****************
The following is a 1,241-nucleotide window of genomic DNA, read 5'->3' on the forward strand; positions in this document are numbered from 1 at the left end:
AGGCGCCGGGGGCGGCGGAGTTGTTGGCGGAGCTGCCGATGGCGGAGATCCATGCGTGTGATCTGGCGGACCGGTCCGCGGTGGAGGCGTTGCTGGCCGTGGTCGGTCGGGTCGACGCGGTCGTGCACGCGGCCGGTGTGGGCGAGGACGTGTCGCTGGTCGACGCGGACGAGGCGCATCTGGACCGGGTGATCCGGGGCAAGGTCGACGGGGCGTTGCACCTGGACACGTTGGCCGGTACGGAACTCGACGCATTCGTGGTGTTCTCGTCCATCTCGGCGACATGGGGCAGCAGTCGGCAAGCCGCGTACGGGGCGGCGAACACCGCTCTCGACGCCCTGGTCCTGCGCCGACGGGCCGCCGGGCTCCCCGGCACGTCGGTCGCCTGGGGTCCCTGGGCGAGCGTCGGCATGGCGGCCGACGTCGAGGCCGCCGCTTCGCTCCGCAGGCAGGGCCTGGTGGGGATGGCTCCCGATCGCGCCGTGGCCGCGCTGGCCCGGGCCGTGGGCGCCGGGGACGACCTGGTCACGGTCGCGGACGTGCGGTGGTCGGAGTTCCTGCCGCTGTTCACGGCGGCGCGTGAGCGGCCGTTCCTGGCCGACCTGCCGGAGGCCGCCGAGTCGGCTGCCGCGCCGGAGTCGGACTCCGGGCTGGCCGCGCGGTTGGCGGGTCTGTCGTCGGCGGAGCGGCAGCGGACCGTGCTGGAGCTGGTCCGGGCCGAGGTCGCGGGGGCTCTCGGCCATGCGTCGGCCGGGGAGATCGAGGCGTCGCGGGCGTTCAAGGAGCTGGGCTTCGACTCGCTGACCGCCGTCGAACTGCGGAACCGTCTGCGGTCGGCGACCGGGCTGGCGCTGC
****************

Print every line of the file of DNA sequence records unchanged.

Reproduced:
The following is a 1,241-nucleotide window of genomic DNA, read 5'->3' on the forward strand; positions in this document are numbered from 1 at the left end:
AGGCGCCGGGGGCGGCGGAGTTGTTGGCGGAGCTGCCGATGGCGGAGATCCATGCGTGTGATCTGGCGGACCGGTCCGCGGTGGAGGCGTTGCTGGCCGTGGTCGGTCGGGTCGACGCGGTCGTGCACGCGGCCGGTGTGGGCGAGGACGTGTCGCTGGTCGACGCGGACGAGGCGCATCTGGACCGGGTGATCCGGGGCAAGGTCGACGGGGCGTTGCACCTGGACACGTTGGCCGGTACGGAACTCGACGCATTCGTGGTGTTCTCGTCCATCTCGGCGACATGGGGCAGCAGTCGGCAAGCCGCGTACGGGGCGGCGAACACCGCTCTCGACGCCCTGGTCCTGCGCCGACGGGCCGCCGGGCTCCCCGGCACGTCGGTCGCCTGGGGTCCCTGGGCGAGCGTCGGCATGGCGGCCGACGTCGAGGCCGCCGCTTCGCTCCGCAGGCAGGGCCTGGTGGGGATGGCTCCCGATCGCGCCGTGGCCGCGCTGGCCCGGGCCGTGGGCGCCGGGGACGACCTGGTCACGGTCGCGGACGTGCGGTGGTCGGAGTTCCTGCCGCTGTTCACGGCGGCGCGTGAGCGGCCGTTCCTGGCCGACCTGCCGGAGGCCGCCGAGTCGGCTGCCGCGCCGGAGTCGGACTCCGGGCTGGCCGCGCGGTTGGCGGGTCTGTCGTCGGCGGAGCGGCAGCGGACCGTGCTGGAGCTGGTCCGGGCCGAGGTCGCGGGGGCTCTCGGCCATGCGTCGGCCGGGGAGATCGAGGCGTCGCGGGCGTTCAAGGAGCTGGGCTTCGACTCGCTGACCGCCGTCGAACTGCGGAACCGTCTGCGGTCGGCGACCGGGCTGGCGCTGC